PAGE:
5. At the end, on race day, pat yourself on the back: We know what a sacrifice/strain this can be to the family... all those long runs throughout the training which means you are on kid duty...the early mornings which equates to a tired mom, tired wife, & tired maid...having to listen to us talk endlessly about whether Runguard is as good as Body Glide, how many chews are enough per 45 minutes, & my personal favorite, hearing us stumble down the stairs at 5am because we are so tight first thing in the morning we can really only make it down sideways or we kind of walk-fall down the stairs....but we remember, we are doing this for our family as much as we are doing it for ourselves... trying to set an example for our children, our family. It is almost as much your marathon as it is ours...so when we get to that finish line, it's every bit our finish as it is yours. After you tell us we nailed it, pat yourself on the back...you nailed it too:)

Thursday, July 11, 2013

The Long Run

1. The Pace: You are suppose to go at an easier (this translates to slower) pace than your speed and tempo workouts & especially your anticipated/race pace...this can be a slow, painful death depending on where you are in your training program. Ever see a turtle cross the road versus a squirrel? Both are screwed but at least the squirrel, in it's frantic race back & forth, goes out with a bang...

2. The Fuel: Anytime you are training for a longer race, think half marathon or marathon or more, you need to spend some time trying out different types of fuel to see what you like & what will not give you intestinal spasms...this can be an unnerving task...being out there & giving a new product a go...just might translate to having to go. You've got to do it, unless you have found the tried & true product that works for you...it's like Vegas, you win big or lose big, better now, than race day.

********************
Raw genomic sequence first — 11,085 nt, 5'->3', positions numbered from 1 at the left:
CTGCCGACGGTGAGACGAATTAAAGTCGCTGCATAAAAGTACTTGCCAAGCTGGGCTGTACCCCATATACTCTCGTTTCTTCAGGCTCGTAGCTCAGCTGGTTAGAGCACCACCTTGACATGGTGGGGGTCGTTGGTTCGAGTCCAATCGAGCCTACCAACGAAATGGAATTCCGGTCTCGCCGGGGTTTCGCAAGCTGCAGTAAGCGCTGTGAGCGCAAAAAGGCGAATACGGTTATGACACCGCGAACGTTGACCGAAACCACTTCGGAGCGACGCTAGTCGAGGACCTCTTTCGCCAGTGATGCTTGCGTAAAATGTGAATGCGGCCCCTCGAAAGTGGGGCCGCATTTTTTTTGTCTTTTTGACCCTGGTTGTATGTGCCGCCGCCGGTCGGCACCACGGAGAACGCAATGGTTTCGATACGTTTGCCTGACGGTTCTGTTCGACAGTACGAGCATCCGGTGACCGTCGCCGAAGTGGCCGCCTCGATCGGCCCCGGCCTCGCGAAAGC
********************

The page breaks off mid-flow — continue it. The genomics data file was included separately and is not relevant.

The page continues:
3. The Clothing: You should be dressing like it's 15-20 degrees warmer than it actually is. Your body will warm up & quickly. And word to the wise, the long run is not the time to try out some new shorts...if you question their wedgey-factor walking around, it's only going to get worse, especially when the long run chub rub kicks in.

4. Hydration Belts: Kind of geeky, yes...probably necessary though unless you have many willing friends & family willing to leave a water stop out for you along your route.

5. The Route: Speaking of...have an idea approximately what route you're going to run, but the ability to be flexible also...it doesn't have to be one long route totaling the mileage necessary..think outside the box, why not try running say a shorter loop of 8+ miles, and then, hit the trails to add on some minutes/miles to change it up, & then, reroute back out onto the pavement for the end of the run. This will keep it interesting, and allow for a possible bathroom break (remember, you will get over doing your business in the woods).

6. Your Business: Remember what I told you about distance running, don't know what it is about longer runs, but you will find youself trying to schedule your business breaks around your training & hopefully, getting those meetings in when you're not out on the road. But if you are, remember, you won't be the 1st nor the last to duck behind a patch of trees in desparation.

7. Post Run Fuel: Yes, you should try to eat & hydrate after your long run. Something with some carbs & sugars to replace those glycogen tanks is great, especially within 30 minutes after your run. This does not give you a free pass to the all I can eat & drink diet. I like a mix of unsweetened coconut milk with good old fashioned chocolate milk from a local farm. I follow this with a real meal/bigger snack maybe 1-2 hrs after...something that includes more protein is great. Meatball pizza would not count!

8. Blinders: Keep your blinders on. Try not to notice yourself in any window/car reflections. I don't know too many runners that look cute in the middle to end of their long run. And ignore all the young 20something year olds in their little hot shorts doing their bouncy 3 miles. Some day they will be on your side of the road chasing freedom too so no need to compare yourself.